Monday, January 23, 2012

Flash Fiction - 100 Words of Fun

This week I managed to check off a bucket list item, I won a flash fiction contest on literary agent Janet Reid's blog. My prize? Two books, including the Edgar nominated "Purgatory Chasm" by Steve Ulfelder. (On a cool note, I talked to the author via Facebook and he's going to autograph them for me.)

She holds these contests from time to time and I highly recommend them. She gives you a list of prompt words, often in honor of one of her clients, and a 100-word limit. The competition is fierce and if you don't bring your best game, well then you get to stay home and watch.

I've written flash fiction for years. I love the spare economy. No words can be lazy or padding or fluffy. Every word has a job to do and had better do it well. However, there is some misconception as to what flash is. It is often written as a vignette or freeform poetry.

Flash is like any other story and has to have the four components of character, setting, conflict and resolution. In 100 words or less . . . Not a problem!

The key is inference. One flash writer said that if readers need description, then all of her characters must be naked, because she never discusses clothing. If she places her characters in church, she trusts the reader to infer they are appropriately dressed.

Forcing extraneous description out of writing is an excellent exercise. I hate reading "It was July 21st at 5 o'clock p.m. and the temperature was 102 degrees." (yes, I have read that in novels) Instead, "It was a hot July evening," tells me all I need to know. In his literary wordfest "Q," Evan Mandery sticks the landing with "It was one of those top ten days of the year . . ." I love that phrase. It is elegant and evocative and allows me to infer my own definition of a perfect day. He goes on with more description, but could have stopped right there.

In this contest, the prompt words were: red, bent, fold, chaos, and chasm. Each word came from a book title on the Edgar list of best first novels.

I keyed on "chaos." I had an old flasher where that was a pivotal word. The story had never seen publication because at 121 words, it was too damn long. I liked the story, but the editing always stumped me.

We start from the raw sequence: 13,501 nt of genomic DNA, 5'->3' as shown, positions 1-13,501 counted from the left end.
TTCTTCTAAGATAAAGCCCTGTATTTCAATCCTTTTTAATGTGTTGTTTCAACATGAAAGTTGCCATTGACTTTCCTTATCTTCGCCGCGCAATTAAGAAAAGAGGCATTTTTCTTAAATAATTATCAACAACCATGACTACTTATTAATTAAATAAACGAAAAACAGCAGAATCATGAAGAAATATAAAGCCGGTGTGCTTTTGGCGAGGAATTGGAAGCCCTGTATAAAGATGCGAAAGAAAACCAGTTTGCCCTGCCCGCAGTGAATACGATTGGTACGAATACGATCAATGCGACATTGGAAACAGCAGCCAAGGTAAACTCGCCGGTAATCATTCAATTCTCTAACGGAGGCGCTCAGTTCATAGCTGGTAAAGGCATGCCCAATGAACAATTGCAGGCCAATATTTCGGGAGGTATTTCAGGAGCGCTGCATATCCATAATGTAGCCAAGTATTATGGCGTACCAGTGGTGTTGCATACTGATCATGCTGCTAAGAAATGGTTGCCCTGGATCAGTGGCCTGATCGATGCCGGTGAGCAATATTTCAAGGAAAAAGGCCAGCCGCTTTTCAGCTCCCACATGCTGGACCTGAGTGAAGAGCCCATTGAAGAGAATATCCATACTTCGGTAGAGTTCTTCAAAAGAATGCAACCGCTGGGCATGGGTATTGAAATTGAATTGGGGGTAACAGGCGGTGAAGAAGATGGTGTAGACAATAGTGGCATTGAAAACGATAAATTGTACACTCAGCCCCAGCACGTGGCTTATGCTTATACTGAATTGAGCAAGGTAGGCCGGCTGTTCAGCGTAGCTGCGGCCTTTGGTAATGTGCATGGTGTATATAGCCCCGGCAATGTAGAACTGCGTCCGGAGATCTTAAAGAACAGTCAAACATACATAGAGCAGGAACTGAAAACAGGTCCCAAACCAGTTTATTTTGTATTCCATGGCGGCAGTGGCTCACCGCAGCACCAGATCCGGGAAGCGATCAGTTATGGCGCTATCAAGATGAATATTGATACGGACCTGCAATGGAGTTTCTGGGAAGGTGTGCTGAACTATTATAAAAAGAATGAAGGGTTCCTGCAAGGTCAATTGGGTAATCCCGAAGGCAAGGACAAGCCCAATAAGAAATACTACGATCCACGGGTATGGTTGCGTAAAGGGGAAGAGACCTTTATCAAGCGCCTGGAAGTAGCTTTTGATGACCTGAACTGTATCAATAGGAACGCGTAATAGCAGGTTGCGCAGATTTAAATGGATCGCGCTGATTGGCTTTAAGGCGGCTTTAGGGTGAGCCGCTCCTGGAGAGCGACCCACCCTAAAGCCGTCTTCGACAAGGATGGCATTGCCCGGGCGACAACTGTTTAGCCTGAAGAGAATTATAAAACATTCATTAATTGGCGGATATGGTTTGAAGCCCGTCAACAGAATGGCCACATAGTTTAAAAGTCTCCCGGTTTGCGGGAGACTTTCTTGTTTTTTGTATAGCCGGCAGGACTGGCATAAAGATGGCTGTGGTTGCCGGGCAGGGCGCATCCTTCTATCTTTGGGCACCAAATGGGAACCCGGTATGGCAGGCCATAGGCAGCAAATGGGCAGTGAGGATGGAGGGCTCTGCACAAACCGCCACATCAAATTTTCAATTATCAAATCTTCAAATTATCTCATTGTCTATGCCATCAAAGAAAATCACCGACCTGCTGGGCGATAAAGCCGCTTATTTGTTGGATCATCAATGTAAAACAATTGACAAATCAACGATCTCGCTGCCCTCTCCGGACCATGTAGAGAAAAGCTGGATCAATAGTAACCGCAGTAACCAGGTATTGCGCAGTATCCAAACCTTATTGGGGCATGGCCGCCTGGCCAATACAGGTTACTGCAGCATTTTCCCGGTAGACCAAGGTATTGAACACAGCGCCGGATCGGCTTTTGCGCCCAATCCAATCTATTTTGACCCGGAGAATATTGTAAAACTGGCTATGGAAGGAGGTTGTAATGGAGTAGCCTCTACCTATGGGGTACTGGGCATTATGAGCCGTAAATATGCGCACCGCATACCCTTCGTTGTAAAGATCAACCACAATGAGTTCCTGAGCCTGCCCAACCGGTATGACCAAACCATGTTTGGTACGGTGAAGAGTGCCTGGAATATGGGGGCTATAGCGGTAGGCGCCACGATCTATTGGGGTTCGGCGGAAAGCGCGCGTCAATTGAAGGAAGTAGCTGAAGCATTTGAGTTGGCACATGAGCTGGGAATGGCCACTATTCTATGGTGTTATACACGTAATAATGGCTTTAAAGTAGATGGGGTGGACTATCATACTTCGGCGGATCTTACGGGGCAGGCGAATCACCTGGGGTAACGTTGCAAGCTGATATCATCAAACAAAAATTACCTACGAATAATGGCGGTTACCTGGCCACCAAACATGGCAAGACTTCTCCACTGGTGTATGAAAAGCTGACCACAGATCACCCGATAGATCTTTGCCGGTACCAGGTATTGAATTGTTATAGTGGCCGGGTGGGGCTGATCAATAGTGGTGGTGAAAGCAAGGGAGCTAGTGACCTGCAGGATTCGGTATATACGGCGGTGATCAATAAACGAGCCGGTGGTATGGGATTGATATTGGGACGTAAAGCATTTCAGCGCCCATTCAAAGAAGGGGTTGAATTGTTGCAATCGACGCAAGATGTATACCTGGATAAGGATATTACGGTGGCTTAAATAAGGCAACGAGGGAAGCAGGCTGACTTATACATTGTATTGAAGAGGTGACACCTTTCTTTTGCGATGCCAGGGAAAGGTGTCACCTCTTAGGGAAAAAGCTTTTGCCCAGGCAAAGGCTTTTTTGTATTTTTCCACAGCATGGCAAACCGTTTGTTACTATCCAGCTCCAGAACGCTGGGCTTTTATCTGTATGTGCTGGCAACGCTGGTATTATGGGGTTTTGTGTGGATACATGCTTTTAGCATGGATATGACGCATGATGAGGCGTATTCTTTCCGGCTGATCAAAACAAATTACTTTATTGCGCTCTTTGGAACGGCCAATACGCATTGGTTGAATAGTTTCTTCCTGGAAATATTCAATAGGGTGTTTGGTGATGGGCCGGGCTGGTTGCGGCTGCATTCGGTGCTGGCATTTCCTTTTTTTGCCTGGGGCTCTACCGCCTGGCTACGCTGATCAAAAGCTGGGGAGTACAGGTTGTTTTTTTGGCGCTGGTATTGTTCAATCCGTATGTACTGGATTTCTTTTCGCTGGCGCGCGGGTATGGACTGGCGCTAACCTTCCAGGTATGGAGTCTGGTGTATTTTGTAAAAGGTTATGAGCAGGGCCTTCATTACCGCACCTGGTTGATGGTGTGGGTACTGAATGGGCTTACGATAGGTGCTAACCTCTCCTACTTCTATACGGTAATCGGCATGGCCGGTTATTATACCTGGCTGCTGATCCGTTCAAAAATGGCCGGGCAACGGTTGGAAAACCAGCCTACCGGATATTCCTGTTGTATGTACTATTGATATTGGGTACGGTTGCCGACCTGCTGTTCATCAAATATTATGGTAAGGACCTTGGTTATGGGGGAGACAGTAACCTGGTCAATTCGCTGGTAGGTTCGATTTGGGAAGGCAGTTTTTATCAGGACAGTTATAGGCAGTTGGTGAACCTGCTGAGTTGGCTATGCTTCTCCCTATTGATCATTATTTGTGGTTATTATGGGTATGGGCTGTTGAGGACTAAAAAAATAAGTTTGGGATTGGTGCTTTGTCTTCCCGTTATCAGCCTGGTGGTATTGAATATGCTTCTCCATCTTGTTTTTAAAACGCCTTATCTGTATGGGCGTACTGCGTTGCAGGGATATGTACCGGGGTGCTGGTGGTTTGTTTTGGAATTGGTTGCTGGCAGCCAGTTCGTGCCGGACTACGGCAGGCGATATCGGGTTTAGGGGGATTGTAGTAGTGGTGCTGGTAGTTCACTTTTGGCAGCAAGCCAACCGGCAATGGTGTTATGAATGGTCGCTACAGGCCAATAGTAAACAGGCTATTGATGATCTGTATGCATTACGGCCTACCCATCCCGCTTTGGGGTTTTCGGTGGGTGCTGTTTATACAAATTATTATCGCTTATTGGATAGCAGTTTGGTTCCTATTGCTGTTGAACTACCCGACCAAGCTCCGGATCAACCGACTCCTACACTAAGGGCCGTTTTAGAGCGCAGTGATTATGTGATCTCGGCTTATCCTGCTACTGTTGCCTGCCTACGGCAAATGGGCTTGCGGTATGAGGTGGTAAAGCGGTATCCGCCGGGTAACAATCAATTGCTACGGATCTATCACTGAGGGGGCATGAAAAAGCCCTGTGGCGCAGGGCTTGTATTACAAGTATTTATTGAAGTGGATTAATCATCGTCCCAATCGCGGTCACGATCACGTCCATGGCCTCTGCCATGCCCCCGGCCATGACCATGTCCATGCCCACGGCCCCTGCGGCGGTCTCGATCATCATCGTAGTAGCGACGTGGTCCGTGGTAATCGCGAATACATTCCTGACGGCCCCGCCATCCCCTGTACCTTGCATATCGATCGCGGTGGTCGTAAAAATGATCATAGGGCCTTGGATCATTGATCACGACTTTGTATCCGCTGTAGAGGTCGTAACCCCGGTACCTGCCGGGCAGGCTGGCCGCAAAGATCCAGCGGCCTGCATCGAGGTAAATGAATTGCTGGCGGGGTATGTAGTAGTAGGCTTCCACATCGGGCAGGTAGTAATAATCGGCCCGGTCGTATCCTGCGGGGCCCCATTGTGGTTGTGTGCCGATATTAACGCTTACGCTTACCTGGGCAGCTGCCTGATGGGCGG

Here it is in original form:

_____________________________________

The last ambulance left the police station. No need for sirens; the victims were DOA. I settled in to start the reports. Twenty years on the job, and this was a first.

"Damn, I hate murder. Nothing but heartache and paperwork."

I inserted the form into my old typewriter and started on the first section.

The punks had been at the west desk. The old biddy at the east. Both were filing complaints.

She wailed about foiling a car theft.

The hoods bitched about someone pulling a gun and chasing them away from their car.

Hesitation. Double-take. Recognition. Silence. Chaos.


I hit the 'return' key. One section to go.

Conclusions: The old lady was a faster draw and a better shot.

________________________________________

Not bad, but not good enough. Too fat. After I folded in the prompt words, I went to work on the length.

I ferreted out redundant description, such as,"No need for sirens; the victims were DOA." The story is about a murder, the fact that there were dead bodies becomes clear in the next sentence. So, it can be foreshadowed with "No sirens."

You get the point. Once I had a goal, entering it in the contest, and a deadline, Sunday at 6:00 PM, the spare baggage glowed like neon.